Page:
Trees and Traditions
An article on fig trees spurs a reflection on forgotten gardens and how they might change our experience of urban history.
A Fig Tree in Summer
A backyard fig tree prompts a reflection on gardening, nature, and place amid the ongoing COVID-19 pandemic and self-isolation.
Solace in the Garden
Amid the distressing events of the past weeks and days–ongoing pandemic, massive unemployment, police violence, civic unrest, and horrible presidential leadership, I’ve found it challenging to concentrate and write. My subjects have grown smaller in scope and range, largely focusing on the happenings of nature in my wife’s and my backyard.
Plants & America: A July 4th Reflection
Every summer, near the Fourth of July, I try to read a history of the American Revolution or a biography of a founding father. This period has long captivated my imagination: Enlightenment thinkers led a young nation discovering its identity.
A Local Seed Library
While returning several slightly overdue books–yes, I resemble the stereotypical book hoarder–at the Mid-Manhattan Library of the New York Public Library on a recent afternoon, I noticed a flyer promoting a seed library. Any library member could request up to three packets of non-GMO vegetable, flower, or herb seeds. My interest was piqued.
A Spring Ritual
In recent past posts, I’ve reflected upon nature and the arrival of spring. This season of renewal has captured my private thoughts as well. The physical, imaginative, and spiritual worlds seem refreshed and expectant.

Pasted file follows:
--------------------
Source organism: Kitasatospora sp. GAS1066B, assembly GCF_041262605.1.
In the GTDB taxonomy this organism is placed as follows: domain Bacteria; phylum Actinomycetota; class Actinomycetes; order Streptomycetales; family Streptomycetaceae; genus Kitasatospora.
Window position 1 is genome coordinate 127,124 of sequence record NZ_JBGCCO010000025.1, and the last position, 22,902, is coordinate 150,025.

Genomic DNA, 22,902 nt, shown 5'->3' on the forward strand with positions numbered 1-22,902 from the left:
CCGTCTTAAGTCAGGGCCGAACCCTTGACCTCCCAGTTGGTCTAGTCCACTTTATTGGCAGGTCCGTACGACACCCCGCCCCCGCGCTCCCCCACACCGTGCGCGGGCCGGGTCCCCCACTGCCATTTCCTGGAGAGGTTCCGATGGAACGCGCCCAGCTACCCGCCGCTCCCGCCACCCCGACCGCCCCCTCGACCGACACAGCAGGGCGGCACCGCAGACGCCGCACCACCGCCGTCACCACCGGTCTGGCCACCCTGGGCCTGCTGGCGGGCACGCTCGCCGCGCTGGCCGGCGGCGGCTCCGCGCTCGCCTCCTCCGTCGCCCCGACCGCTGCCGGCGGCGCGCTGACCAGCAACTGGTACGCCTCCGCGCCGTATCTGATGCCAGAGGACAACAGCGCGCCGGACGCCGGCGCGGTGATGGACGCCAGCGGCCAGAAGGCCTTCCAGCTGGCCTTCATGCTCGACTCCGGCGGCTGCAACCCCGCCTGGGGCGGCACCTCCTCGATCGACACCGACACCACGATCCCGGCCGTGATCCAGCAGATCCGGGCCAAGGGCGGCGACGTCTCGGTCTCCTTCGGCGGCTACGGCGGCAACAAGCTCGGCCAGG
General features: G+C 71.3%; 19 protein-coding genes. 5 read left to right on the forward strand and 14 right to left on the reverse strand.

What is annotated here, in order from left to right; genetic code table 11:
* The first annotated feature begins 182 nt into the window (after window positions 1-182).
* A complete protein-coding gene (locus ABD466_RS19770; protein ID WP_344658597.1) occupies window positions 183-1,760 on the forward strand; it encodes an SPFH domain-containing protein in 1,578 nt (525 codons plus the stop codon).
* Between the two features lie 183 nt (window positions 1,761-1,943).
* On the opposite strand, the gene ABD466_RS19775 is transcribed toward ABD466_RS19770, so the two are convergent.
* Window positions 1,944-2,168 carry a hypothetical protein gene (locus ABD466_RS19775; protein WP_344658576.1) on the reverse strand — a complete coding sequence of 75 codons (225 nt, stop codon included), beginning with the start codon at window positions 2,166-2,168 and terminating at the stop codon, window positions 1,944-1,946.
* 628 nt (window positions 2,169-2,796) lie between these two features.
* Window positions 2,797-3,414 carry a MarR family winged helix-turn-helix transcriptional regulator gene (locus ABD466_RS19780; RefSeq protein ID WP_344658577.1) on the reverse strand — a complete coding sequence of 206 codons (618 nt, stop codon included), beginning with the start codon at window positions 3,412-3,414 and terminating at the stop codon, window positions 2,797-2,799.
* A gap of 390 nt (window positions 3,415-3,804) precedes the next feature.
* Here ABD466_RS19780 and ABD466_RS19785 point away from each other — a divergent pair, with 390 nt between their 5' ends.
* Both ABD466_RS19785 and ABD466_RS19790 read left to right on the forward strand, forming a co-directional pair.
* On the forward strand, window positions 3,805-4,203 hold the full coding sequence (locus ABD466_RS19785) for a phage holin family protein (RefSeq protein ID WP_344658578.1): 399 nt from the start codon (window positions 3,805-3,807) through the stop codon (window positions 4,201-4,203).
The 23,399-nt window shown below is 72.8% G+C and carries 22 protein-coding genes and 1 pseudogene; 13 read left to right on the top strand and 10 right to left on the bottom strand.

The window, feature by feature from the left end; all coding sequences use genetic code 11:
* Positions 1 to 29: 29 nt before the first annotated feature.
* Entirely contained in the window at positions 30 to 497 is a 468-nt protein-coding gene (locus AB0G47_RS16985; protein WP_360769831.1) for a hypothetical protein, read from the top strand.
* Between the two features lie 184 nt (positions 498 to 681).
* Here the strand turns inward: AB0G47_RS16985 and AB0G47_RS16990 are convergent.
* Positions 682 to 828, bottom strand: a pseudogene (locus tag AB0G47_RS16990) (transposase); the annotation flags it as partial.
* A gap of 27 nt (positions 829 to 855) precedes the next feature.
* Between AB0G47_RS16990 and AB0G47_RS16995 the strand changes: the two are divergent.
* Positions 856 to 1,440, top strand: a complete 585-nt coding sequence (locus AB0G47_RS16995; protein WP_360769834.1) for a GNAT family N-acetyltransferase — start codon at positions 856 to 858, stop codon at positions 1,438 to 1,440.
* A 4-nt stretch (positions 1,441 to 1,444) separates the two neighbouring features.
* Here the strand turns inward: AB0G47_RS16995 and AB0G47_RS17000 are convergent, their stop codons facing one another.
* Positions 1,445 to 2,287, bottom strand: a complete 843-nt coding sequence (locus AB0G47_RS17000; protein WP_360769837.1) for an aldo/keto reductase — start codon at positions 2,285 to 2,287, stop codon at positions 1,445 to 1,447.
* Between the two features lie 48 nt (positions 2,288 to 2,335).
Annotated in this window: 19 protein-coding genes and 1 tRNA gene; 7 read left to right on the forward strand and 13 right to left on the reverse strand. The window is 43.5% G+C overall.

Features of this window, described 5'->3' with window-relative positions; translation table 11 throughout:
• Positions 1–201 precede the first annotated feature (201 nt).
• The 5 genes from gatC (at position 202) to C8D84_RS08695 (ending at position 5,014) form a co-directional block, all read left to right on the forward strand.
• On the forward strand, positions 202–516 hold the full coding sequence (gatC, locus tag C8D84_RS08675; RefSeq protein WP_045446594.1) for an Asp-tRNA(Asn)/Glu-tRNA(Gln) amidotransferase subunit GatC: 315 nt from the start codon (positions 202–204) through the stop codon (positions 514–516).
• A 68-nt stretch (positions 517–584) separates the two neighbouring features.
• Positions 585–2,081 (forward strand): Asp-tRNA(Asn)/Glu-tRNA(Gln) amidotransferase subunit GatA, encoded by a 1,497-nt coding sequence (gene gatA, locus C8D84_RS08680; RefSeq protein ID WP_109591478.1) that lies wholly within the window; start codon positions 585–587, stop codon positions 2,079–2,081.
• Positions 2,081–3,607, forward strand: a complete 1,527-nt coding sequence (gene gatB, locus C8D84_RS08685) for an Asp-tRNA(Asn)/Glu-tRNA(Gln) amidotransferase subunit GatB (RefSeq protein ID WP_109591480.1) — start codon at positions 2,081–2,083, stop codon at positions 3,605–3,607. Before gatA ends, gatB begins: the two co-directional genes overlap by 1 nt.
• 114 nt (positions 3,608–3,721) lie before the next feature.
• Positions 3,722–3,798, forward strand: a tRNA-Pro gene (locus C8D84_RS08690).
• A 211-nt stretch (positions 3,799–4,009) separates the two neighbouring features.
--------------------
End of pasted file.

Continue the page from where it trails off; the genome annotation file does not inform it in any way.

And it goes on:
Shattering Concrete: Urban Agriculture
Recently, I watched Urban Roots, a documentary on the urban agriculture movement in Detroit, Michigan. The film was released in 2011, just as the Motor City approached the height of its fiscal and governmental crisis. The state of Michigan assumed control of the city in 2012, and the city declared bankruptcy in 2013.
Cleaning Up the Garden: a Passage into Winter
During the past several weekends, I have been cleaning up my garden to prepare for the coming winter months. Bit by bit, I approached this annual seasonal project: I pulled up the remaining pepper and tomato plants, pruned bushes and shrubs, dumped potting soil into the compost bin and pile, put away chairs and tables,…
Strange Bedfellows: My Fascination with OffTheGridNews
When my wife and I purchased our home several years ago, we found ourselves faced with a multitude of immediate and long-term repairs and projects. Our new home was over a century old with beautiful interior flourishes and the proverbial “good bones.” Although we lived in a lovely remodeled apartment during the first three years…
Stray Thoughts: Memorial Day Weekend 2016
Memorial Day ushers in the summer for most Americans. When I was a child, summer days burst with wonder and adventure. Even the most jaded adult, I believe, still clings to a notion of summer as a time of leisure, pleasure, and contentment all tinged with magic. Sit in your yard or your neighborhood park…